That depends upon the laws of the state in which the incident occurred, prior criminal convictions and so forth. The sentence that was imposed an then suspended relating to the terms of probation will have to be served now that the probation has been violated.
This would be a probation violation warrant for a person who was on felony probation.
Violation of Probation Warrant
If the offense you were found guilty of when you received your probation sentence was a felony, then your violation will be a felony warrant.
A blue warrant is a violation of probation/parole
Violation Of Probation
You can be held until the violation is resolved.
If you have an out of state warrant for probation vialation, you must present yourself in that state to have it takin care of.
Possibly. Your probation officer has all the power. If they feel you are a danger to the community they CAN violate your probation and if you fail to come in voluntarly, a warrant will be issued.
It depends on how his sentence of probation is structured. Child Support is a civil offense, not a criminal offense, but if he flees to avoid the bench warrant THAT definitely would be a violation.
Unfortunately there is NO statue of limitations on a Warrant. I think you have this mixed up with a Statute of Limitation on the actual Crime you were placed on probation for.
only by serving jail time...sorry.
A Probation Violation Warrant will be issued. Your probation could get revoked and you could be sentenced to a term of incareration in jail or prison.
Question is unclear - but - are you asking what will happen if you are on probation and commit another offense for which an arrest warrant is issued (???) - It most likely will result in your violating your probation for the original sentence and very probably mean that you could be remanded to jail for violation of parole (VOP).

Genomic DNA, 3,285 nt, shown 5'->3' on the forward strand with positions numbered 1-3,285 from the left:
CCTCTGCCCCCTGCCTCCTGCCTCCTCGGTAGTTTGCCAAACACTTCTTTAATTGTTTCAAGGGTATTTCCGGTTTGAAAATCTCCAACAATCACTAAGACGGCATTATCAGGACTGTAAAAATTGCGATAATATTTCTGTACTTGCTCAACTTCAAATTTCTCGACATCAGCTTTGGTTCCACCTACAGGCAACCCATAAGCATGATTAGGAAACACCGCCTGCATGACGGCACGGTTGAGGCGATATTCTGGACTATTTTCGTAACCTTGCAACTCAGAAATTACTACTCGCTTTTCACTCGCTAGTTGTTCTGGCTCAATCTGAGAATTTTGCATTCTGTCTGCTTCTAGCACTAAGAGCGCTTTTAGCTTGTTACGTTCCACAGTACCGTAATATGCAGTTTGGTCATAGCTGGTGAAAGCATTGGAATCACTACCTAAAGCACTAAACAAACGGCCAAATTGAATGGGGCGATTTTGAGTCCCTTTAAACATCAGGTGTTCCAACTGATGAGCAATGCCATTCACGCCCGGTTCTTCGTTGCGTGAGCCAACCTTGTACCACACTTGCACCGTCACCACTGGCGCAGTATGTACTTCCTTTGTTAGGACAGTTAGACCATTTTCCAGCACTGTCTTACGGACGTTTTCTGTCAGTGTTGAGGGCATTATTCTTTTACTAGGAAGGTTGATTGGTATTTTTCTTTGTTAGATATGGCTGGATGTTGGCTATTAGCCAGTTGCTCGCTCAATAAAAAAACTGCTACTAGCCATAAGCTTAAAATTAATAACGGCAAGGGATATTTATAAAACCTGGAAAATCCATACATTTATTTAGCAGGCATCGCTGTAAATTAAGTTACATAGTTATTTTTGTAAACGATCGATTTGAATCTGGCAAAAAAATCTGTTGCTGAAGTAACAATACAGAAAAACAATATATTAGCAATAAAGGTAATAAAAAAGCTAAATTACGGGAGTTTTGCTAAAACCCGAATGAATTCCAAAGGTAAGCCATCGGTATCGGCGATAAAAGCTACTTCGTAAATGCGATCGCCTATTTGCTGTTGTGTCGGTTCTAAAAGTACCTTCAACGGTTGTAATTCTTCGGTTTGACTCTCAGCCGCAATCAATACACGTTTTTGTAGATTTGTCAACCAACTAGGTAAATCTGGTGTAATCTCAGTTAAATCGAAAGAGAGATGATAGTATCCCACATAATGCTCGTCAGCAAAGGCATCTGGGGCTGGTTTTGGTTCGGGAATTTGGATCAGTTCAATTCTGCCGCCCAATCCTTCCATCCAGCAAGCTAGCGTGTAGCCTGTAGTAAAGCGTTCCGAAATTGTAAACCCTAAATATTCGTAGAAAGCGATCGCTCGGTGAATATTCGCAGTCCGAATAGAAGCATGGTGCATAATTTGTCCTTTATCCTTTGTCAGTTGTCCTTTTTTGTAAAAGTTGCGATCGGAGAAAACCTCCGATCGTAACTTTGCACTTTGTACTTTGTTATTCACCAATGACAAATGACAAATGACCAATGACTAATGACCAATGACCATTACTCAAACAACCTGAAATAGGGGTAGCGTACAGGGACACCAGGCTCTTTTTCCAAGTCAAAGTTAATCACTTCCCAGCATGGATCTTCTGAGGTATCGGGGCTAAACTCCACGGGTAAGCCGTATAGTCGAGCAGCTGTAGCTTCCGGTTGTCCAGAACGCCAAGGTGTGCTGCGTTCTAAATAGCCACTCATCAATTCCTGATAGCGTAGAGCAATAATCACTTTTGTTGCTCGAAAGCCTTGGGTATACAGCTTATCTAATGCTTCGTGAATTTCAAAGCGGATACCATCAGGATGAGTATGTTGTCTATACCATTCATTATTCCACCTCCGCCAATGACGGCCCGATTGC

A White warrant is an arrest warrant that is issued typically for a probation or parole violation, or someone who absconds (flees) from supervision. Typically it is also a warrant which has ineligibility for bail.
There would probably still be a warrant for your arrest on the violation of probation.
Yes, you are wanted for a FELONY!
Warrants never expire. They exist until canceled by the judge.
No. If you violated the terms of your sentence by violating it, you never satisfactorily completed your sentence.
Administrative probation is sometimes referred to as "Court supervised" probation. Administrative Probation means you will not have to report monthly in person to a probation officer. However, you are still on probation. You still must complete all required terms and conditions of your probation or you face a warrant for your arrest for Violation of Probation.
Probation is a sentence for having been found guilty. If you have failed to complete your sentence it means that you haven't served your entire time and if you are evading your PO or the police you have absconded and are a fugitive. If you have a warrant out for you for probation violation, it means that you it won't go away.
Don't understand the question. If the authotrities do not have a warrant, then WHAT are they holding you on? If the 'wanting' jurisdiction has teletyped a "hoild" order until a warrant can be issued, that is sufficient to hold you. If it is an 'in-state violation,' mere knowledge that you are wanted is sufficient.
If a warrant is issued for a violation of probation then the clock stops until probation is either reinstated or revoked in open court. If it is reinstated the amount of time between the violation and reinstatement will be added to the original probation period. Say you are on probation for 3 years and you are 16 months into your term and you violate the terms and ran for 4 months you would still have the 16 months remaining the 4 months would be what they call "dead time".
It's POSSIBLE. Because. . ., if the judge knew you you had an outstanding criminal warrant at the time he gave you a lenient sentence of probation. . . he might not have offered you probation in the first place.